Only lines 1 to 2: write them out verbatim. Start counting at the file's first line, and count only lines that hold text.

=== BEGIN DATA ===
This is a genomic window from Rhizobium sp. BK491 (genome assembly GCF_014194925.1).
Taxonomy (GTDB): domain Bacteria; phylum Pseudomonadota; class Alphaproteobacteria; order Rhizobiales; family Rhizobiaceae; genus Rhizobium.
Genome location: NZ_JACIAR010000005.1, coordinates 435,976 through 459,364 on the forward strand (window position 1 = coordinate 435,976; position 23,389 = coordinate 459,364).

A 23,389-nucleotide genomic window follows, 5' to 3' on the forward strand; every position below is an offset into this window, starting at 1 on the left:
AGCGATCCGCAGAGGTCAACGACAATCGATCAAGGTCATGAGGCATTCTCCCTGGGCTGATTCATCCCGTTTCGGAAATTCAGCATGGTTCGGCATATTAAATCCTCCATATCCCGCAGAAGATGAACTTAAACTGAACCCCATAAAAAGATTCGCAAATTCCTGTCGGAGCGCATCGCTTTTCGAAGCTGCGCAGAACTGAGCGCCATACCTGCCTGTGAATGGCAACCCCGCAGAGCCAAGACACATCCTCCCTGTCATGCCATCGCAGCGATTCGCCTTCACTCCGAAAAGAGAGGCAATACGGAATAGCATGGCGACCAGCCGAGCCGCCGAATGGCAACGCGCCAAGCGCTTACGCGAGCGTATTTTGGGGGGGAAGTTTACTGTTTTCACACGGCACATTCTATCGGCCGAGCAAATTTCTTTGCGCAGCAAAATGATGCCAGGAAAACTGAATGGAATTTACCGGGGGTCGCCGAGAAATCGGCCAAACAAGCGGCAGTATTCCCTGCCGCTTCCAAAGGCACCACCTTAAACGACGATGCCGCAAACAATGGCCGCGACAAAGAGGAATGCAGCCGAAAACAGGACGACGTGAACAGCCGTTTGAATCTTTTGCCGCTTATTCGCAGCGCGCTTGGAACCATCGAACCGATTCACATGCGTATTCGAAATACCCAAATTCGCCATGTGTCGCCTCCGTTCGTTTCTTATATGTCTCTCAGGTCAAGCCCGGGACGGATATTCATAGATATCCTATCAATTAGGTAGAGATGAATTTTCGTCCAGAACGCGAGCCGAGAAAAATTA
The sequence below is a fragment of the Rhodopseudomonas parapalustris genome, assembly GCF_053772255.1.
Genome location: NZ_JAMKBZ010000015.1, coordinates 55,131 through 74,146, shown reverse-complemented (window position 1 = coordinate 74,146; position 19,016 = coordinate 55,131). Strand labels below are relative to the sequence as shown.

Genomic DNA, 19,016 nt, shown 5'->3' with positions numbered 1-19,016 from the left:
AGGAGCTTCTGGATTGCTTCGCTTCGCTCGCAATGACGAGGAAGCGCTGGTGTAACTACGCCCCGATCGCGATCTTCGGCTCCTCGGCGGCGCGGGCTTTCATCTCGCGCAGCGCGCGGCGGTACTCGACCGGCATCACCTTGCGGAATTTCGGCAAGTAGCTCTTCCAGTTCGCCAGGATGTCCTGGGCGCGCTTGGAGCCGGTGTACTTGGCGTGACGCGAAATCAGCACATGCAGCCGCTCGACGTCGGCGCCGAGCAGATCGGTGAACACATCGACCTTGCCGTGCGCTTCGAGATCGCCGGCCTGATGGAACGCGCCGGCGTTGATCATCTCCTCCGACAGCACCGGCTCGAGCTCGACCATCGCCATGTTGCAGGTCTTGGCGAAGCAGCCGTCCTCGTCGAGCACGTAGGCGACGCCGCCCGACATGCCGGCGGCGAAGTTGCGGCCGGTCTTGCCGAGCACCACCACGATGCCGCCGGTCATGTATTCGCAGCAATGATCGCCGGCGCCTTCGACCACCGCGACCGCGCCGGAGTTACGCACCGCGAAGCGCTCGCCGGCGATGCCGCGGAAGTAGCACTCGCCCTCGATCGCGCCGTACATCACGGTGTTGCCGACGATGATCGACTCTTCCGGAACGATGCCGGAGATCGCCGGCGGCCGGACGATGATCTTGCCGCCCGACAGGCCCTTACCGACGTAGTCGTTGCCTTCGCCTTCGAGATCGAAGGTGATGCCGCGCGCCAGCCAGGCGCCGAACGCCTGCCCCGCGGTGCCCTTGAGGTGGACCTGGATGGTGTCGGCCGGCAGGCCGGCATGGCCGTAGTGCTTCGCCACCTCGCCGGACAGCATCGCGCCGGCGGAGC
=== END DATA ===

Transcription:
This is a genomic window from Rhizobium sp. BK491 (genome assembly GCF_014194925.1).
Taxonomy (GTDB): domain Bacteria; phylum Pseudomonadota; class Alphaproteobacteria; order Rhizobiales; family Rhizobiaceae; genus Rhizobium.